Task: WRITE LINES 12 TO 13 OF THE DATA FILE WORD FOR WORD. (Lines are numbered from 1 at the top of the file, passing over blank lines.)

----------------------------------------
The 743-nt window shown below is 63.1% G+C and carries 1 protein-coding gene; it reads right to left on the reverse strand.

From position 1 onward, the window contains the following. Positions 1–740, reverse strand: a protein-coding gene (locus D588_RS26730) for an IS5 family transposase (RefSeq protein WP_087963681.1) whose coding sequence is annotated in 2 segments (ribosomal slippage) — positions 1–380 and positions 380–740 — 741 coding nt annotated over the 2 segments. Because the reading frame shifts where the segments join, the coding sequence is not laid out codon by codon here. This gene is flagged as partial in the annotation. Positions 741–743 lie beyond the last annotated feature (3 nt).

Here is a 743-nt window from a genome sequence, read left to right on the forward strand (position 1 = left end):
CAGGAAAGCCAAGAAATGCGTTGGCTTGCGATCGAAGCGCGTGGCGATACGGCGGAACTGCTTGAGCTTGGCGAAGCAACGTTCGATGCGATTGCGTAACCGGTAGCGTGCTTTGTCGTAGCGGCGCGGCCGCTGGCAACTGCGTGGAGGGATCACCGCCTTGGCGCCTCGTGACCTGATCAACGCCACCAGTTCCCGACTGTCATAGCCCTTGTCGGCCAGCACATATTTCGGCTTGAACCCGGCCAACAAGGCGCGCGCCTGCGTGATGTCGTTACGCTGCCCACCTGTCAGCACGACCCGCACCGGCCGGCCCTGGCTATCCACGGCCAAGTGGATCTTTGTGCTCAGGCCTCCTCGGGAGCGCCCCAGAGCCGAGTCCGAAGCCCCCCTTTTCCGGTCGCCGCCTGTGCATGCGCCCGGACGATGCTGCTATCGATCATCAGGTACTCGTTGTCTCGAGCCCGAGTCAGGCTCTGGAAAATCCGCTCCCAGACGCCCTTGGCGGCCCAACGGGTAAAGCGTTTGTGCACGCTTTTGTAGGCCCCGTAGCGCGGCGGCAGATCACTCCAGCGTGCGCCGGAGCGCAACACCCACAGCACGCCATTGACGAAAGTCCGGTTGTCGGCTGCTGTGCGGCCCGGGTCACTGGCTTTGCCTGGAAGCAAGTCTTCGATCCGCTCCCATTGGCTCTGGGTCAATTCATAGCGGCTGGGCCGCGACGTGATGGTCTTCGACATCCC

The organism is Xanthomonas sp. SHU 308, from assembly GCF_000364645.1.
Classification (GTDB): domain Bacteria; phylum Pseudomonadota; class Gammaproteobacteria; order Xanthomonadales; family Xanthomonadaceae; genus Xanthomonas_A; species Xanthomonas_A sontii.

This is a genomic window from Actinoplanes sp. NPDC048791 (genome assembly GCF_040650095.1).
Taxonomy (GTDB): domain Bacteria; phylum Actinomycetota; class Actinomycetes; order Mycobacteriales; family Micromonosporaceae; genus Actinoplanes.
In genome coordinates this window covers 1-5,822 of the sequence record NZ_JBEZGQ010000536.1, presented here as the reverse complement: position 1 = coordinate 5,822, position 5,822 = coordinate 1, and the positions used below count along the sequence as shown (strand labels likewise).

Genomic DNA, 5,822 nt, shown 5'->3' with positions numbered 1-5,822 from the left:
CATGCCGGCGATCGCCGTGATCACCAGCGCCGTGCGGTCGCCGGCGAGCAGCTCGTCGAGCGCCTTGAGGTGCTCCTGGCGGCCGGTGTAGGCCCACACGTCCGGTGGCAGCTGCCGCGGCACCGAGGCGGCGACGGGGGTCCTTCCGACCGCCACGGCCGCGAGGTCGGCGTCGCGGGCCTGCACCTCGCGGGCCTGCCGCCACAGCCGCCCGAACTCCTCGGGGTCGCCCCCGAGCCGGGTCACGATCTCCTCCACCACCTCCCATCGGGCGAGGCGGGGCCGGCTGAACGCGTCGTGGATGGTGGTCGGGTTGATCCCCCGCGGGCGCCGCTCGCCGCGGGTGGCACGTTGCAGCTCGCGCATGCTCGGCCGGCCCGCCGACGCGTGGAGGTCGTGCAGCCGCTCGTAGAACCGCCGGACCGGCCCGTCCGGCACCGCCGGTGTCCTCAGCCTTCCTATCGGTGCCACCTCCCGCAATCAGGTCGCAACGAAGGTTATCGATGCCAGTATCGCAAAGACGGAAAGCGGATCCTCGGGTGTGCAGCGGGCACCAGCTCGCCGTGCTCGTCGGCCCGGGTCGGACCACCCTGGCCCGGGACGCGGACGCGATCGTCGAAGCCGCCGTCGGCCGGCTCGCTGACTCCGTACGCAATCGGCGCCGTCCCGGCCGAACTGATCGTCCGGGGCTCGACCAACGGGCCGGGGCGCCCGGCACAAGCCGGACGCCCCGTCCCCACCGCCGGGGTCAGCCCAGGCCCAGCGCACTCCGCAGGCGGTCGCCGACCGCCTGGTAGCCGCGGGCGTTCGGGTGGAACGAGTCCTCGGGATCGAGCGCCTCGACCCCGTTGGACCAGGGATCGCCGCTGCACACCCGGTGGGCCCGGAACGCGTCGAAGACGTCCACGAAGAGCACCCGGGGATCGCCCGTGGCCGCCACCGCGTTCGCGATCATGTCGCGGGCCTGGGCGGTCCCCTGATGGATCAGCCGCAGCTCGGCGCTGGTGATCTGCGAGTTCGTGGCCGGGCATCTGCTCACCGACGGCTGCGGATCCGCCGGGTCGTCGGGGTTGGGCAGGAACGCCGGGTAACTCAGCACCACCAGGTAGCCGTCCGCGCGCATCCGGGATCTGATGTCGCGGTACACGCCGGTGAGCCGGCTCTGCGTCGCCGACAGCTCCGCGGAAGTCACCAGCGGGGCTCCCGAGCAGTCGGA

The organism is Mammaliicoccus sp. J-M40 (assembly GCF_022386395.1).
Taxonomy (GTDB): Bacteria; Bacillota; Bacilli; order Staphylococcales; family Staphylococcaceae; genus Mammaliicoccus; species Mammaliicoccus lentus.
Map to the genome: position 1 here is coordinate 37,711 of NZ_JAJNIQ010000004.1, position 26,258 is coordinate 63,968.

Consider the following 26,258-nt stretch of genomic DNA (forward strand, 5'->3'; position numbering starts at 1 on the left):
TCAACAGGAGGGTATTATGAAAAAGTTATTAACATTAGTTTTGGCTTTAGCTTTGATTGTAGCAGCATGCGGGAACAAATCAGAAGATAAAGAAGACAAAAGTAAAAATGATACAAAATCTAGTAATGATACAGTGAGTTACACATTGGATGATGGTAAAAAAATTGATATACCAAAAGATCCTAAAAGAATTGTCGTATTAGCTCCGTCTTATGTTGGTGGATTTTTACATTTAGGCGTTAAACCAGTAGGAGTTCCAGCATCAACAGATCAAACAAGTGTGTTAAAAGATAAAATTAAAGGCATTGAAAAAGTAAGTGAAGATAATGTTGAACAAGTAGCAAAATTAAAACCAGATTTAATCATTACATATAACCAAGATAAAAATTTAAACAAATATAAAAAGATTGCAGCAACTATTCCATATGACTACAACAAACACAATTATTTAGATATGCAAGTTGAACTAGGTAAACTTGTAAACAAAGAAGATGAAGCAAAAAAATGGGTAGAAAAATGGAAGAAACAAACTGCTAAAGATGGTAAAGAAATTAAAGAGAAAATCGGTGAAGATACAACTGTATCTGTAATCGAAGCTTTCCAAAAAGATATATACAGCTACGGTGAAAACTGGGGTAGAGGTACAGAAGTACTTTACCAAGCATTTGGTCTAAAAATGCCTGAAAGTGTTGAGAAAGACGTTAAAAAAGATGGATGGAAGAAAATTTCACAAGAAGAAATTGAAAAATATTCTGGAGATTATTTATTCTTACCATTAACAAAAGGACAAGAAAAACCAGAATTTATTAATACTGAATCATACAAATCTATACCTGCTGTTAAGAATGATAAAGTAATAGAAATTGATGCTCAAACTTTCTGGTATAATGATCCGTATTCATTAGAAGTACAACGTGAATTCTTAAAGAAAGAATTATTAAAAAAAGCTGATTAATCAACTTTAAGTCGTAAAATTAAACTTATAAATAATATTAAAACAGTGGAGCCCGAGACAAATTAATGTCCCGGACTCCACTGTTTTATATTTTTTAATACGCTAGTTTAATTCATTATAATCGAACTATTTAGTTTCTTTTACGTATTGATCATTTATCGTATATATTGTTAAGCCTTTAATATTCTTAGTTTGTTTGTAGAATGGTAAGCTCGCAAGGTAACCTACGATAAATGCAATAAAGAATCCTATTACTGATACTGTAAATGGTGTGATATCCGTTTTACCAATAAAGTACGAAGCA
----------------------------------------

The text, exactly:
The organism is Mammaliicoccus sp. J-M40 (assembly GCF_022386395.1).
Taxonomy (GTDB): Bacteria; Bacillota; Bacilli; order Staphylococcales; family Staphylococcaceae; genus Mammaliicoccus; species Mammaliicoccus lentus.